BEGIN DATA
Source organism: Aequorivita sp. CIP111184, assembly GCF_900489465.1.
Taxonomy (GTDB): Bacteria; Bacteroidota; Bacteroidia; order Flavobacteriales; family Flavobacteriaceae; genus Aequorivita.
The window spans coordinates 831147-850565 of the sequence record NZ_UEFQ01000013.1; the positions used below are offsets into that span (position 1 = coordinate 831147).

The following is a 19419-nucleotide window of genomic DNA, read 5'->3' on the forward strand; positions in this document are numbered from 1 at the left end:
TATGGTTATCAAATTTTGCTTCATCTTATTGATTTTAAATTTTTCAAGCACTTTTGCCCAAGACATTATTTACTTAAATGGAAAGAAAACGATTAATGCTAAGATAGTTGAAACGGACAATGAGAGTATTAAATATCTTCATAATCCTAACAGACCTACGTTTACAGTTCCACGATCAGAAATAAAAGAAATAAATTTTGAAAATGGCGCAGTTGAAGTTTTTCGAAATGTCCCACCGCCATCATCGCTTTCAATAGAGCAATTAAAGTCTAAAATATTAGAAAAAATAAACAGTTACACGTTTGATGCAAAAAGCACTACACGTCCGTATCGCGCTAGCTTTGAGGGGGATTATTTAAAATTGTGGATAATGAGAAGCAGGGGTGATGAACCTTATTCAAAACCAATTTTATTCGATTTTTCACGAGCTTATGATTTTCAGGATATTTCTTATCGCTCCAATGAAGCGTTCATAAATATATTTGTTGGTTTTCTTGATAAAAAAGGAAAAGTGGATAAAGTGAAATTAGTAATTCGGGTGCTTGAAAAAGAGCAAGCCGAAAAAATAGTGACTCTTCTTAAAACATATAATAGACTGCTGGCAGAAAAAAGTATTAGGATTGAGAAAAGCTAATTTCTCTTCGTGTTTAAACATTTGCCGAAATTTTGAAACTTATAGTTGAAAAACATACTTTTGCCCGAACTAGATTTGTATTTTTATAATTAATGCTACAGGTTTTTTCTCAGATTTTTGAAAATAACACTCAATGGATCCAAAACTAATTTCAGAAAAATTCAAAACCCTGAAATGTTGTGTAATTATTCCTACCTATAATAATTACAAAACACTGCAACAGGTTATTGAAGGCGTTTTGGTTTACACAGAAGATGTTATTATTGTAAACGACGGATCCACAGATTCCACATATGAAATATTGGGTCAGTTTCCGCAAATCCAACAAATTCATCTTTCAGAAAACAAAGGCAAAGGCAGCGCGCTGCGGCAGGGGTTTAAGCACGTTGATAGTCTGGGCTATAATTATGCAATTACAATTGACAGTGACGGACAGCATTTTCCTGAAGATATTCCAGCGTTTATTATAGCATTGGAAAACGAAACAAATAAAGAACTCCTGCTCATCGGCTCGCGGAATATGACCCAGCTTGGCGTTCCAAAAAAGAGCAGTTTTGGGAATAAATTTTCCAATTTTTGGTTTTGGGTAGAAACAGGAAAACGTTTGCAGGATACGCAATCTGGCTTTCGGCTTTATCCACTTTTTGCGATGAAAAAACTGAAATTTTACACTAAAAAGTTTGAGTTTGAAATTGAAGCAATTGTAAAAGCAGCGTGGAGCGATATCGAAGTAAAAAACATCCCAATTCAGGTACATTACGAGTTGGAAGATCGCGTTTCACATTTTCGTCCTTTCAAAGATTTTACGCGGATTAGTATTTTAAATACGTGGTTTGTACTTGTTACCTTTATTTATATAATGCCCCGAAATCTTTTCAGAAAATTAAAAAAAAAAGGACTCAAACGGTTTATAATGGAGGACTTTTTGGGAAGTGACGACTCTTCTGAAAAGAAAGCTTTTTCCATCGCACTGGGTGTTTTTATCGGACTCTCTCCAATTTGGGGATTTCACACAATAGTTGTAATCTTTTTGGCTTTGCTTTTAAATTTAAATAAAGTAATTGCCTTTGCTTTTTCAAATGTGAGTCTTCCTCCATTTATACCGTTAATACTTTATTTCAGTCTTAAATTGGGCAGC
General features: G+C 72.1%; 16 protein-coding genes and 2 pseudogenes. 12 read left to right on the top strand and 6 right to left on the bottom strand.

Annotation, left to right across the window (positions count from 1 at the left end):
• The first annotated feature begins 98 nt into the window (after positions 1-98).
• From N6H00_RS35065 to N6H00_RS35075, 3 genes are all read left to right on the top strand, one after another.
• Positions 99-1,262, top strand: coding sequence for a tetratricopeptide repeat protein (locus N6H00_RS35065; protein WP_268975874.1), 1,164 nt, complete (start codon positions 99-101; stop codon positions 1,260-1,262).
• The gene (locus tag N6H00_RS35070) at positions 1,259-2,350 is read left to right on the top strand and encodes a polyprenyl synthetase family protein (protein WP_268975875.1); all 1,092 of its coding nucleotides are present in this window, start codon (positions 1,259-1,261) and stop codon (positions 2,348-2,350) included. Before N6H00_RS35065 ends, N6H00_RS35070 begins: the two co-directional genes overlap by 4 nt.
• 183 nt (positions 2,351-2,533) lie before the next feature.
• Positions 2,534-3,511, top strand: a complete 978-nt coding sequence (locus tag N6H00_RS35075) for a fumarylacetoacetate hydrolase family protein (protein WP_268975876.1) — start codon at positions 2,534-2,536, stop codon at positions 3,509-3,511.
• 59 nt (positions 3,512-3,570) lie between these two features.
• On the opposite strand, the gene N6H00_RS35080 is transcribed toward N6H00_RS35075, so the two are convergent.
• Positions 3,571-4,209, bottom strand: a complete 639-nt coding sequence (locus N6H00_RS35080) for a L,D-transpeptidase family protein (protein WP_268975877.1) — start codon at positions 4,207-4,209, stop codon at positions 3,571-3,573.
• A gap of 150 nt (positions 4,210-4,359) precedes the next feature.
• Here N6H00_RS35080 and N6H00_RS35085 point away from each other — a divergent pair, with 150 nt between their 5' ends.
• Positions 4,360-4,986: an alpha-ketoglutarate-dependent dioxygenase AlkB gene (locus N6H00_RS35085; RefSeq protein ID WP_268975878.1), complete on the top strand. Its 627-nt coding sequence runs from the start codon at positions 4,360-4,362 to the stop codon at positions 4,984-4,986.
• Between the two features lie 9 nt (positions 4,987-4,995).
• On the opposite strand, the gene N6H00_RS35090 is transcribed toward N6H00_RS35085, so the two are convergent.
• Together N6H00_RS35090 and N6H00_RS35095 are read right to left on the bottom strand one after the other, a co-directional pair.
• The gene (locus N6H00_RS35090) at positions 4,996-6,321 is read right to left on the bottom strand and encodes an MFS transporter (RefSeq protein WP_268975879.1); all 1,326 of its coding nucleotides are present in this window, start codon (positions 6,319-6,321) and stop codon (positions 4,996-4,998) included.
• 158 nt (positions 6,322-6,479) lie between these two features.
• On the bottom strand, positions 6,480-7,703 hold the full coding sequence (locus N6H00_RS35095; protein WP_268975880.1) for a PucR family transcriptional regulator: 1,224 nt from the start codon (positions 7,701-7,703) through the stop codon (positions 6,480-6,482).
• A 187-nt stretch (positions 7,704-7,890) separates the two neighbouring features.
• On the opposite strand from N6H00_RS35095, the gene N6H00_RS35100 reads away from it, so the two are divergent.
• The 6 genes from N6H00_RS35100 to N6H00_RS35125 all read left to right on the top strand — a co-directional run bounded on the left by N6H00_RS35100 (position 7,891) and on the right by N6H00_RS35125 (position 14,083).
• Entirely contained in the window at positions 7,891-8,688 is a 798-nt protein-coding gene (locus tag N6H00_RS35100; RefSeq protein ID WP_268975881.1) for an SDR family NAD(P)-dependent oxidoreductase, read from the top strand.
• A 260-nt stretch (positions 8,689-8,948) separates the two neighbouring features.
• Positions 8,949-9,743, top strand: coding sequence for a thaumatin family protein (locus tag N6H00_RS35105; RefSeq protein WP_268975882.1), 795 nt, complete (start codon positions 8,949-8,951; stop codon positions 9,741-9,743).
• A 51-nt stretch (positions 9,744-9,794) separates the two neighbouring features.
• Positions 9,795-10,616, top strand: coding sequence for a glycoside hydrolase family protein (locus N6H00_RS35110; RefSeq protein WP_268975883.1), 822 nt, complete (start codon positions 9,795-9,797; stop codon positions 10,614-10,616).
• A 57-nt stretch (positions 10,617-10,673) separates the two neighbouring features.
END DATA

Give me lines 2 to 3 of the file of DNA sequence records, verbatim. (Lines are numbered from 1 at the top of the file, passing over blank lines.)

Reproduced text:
Taxonomy (GTDB): Bacteria; Bacteroidota; Bacteroidia; order Flavobacteriales; family Flavobacteriaceae; genus Aequorivita.
The window spans coordinates 831147-850565 of the sequence record NZ_UEFQ01000013.1; the positions used below are offsets into that span (position 1 = coordinate 831147).